Financing a Franchise: SBA Loans

Earlier in the week, we started this series of posts on franchise finance by discussing one option for those entrepreneurs seeking loans: the conventional business loan. As we discussed, these loans can be hard to come by these days given the increased scrutiny that all banks must use in approving loans. So what do you do if you still need a bank loan?

The answer lies in a governmental program operated by the Small Business Administration called, conveniently, an SBA Loan. SBA loans are partially guaranteed by the government, making them less risky to lenders. The most common SBA loan for franchisees is known as the 7(a), which is issued by a bank or other qualified lender, and partly guaranteed against default by the government. Because of that backing, such loans are seen as less risky to banks and are more easily approved.

Most SBA loans have five- to six-year maturities but can go up to ten years. Real-estate-specific loans can run for 20 years or more. About 10% of all SBA loans go to franchisees, with the size running between $250,000 and $500,000, and maximum of $2 million. As is the case with conventional business loans, borrowers must be creditworthy and typically must contribute some equity, usually in the range of 20-30%.

Many SBA loans carry fluctuating interest rates. While the actual rate is negotiated between the bank and the borrower, it’s subject to SBA maximums, which are tied to the prime rate. While a low rate may be attractive initially, make sure you can generate enough business to cover the payments if the rate rises.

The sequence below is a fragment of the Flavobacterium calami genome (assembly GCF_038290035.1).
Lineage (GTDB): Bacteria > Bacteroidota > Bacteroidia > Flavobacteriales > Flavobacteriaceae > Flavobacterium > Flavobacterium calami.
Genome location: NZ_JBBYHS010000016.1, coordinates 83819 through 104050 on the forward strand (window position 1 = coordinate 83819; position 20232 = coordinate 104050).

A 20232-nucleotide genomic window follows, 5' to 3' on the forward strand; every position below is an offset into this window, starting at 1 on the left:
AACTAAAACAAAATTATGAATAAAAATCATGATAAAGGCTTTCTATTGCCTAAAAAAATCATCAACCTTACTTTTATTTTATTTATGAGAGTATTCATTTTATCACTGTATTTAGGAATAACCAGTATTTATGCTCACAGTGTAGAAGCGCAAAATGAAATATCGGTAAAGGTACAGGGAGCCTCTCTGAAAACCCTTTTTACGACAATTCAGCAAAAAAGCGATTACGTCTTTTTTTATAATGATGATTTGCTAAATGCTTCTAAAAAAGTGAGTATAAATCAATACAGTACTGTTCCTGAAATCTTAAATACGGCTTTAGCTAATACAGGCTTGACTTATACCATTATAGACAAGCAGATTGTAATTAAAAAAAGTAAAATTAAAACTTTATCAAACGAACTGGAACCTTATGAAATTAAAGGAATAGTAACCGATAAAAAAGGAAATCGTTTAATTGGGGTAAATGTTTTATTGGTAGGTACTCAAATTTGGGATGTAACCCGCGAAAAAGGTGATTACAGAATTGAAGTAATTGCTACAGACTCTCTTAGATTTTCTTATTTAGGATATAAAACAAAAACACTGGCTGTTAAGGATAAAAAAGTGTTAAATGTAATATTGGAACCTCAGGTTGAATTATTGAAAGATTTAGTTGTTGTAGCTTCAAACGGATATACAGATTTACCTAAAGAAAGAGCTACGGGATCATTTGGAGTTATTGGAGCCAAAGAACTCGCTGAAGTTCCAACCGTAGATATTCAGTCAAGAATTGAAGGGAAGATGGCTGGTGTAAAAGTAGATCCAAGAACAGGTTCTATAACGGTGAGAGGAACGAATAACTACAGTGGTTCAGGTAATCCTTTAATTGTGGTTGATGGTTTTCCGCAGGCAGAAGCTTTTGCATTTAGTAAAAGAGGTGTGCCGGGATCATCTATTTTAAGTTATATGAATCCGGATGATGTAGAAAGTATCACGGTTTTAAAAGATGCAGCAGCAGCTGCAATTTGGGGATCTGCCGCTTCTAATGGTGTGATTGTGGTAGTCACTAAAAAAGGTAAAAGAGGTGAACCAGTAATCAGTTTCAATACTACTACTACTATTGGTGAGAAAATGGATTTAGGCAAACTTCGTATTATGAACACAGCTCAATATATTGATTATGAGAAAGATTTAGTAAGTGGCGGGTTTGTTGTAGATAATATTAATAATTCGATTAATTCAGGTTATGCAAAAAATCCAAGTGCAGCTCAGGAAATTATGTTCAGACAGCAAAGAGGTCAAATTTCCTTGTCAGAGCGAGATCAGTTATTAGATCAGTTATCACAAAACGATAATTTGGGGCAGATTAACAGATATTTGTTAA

Another subset of the government lending programs involves the Department of Veterans Affairs. The program, called Patriot Express because of its relatively fast approval time, makes loans up to $500,000 to active-duty military preparing to transition to civilian life, as well as to spouses and survivors of veterans. The loans come with the SBA’s lowest rates. This combined with D.P. Dough’s reduced franchise fees for active and retired military service members makes these loans especially attractive if you’ve served our country and are ready to go into business for yourself.

Next up we’ll discuss some alternative business financing methods, including lending money to yourself through a 401K Rollover. And, as always, if you’re interested in speaking with a member of the D.P. Dough Franchising executive team about what financing options are best for you or if you’re ready to open you’re own D.P. Dough, contact us today! Fill the out the information request form and we’ll be in touch!

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